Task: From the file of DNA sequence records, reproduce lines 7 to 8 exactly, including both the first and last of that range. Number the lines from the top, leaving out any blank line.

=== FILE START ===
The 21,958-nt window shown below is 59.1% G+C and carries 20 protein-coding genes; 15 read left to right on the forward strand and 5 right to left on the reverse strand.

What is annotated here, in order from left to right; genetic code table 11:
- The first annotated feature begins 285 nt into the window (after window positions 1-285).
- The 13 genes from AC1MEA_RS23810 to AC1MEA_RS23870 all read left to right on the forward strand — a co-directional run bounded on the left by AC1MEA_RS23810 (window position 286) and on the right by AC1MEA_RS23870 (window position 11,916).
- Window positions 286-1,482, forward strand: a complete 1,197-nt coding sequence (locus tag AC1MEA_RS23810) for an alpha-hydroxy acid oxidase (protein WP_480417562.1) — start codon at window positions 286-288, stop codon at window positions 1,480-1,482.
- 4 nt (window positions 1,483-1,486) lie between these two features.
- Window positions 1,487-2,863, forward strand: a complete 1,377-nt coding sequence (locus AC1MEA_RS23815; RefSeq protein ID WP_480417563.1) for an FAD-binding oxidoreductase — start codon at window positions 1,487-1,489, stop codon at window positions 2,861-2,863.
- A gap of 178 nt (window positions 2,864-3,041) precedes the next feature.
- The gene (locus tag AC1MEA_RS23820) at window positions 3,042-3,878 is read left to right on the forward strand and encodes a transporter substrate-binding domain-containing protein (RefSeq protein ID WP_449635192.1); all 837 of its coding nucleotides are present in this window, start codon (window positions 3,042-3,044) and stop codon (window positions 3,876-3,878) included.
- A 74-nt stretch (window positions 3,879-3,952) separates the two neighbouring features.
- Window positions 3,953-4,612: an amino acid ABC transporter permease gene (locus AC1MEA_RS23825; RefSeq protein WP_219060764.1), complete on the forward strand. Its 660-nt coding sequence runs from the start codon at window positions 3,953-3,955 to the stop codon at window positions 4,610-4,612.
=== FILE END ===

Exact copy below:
- Window positions 1,487-2,863, forward strand: a complete 1,377-nt coding sequence (locus AC1MEA_RS23815; RefSeq protein ID WP_480417563.1) for an FAD-binding oxidoreductase — start codon at window positions 1,487-1,489, stop codon at window positions 2,861-2,863.
- A gap of 178 nt (window positions 2,864-3,041) precedes the next feature.